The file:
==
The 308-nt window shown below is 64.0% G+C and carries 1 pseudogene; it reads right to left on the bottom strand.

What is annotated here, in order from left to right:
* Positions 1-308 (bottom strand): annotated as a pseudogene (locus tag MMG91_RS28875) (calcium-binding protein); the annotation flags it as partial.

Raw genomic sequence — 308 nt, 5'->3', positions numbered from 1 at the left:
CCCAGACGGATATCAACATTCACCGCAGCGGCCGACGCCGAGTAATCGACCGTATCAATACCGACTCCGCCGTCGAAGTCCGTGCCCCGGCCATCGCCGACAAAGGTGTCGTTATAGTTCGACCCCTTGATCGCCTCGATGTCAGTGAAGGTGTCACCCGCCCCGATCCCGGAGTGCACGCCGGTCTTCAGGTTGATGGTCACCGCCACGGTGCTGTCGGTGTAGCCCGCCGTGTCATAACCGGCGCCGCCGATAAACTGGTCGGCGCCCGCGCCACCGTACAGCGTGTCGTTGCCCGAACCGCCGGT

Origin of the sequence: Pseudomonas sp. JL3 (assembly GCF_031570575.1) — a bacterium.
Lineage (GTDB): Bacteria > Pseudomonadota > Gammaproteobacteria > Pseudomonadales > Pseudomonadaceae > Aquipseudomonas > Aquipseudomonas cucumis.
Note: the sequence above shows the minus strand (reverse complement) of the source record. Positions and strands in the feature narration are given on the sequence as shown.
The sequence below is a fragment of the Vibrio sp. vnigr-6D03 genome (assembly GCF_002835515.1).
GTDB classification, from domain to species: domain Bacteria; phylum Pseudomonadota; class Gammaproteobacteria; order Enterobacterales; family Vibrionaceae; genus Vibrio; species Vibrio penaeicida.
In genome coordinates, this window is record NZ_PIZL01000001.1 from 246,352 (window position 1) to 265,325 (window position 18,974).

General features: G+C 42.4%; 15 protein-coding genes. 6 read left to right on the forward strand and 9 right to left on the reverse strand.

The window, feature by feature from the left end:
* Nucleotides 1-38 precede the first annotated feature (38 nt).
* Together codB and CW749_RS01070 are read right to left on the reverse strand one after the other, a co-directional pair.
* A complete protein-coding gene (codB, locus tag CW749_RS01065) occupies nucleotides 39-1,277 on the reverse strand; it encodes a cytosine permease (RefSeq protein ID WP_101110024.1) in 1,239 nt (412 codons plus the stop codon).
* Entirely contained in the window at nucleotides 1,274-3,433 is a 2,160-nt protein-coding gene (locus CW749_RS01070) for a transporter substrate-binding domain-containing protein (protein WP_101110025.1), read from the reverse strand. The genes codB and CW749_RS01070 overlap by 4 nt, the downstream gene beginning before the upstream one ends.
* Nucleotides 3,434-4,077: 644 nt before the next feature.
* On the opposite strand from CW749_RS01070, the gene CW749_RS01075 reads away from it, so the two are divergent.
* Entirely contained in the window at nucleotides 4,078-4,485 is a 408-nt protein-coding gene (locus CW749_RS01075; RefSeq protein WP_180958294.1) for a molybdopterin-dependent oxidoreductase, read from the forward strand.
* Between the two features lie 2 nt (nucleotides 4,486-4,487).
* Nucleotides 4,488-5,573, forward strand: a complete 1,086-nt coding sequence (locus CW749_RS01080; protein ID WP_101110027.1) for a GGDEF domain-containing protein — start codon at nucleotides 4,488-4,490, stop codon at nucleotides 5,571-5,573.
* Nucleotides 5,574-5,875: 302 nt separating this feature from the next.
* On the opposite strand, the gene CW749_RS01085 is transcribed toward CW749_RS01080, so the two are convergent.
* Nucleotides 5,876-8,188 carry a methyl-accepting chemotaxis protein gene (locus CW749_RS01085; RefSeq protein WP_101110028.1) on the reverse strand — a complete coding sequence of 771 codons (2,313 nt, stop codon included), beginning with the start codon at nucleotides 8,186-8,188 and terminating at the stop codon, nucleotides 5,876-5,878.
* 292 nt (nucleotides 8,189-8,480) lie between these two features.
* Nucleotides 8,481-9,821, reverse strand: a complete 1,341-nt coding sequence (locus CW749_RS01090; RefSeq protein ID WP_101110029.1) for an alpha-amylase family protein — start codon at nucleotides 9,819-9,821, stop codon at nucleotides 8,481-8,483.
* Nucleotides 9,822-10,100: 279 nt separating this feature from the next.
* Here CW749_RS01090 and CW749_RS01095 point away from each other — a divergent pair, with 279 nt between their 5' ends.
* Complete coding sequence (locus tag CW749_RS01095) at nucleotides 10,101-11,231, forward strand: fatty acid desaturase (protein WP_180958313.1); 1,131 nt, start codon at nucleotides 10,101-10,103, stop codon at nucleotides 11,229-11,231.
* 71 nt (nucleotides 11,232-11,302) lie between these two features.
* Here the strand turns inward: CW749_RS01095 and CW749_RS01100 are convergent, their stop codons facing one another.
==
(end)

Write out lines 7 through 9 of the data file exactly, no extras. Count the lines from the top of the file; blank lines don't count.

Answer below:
Lineage (GTDB): Bacteria > Pseudomonadota > Gammaproteobacteria > Pseudomonadales > Pseudomonadaceae > Aquipseudomonas > Aquipseudomonas cucumis.
Note: the sequence above shows the minus strand (reverse complement) of the source record. Positions and strands in the feature narration are given on the sequence as shown.
The sequence below is a fragment of the Vibrio sp. vnigr-6D03 genome (assembly GCF_002835515.1).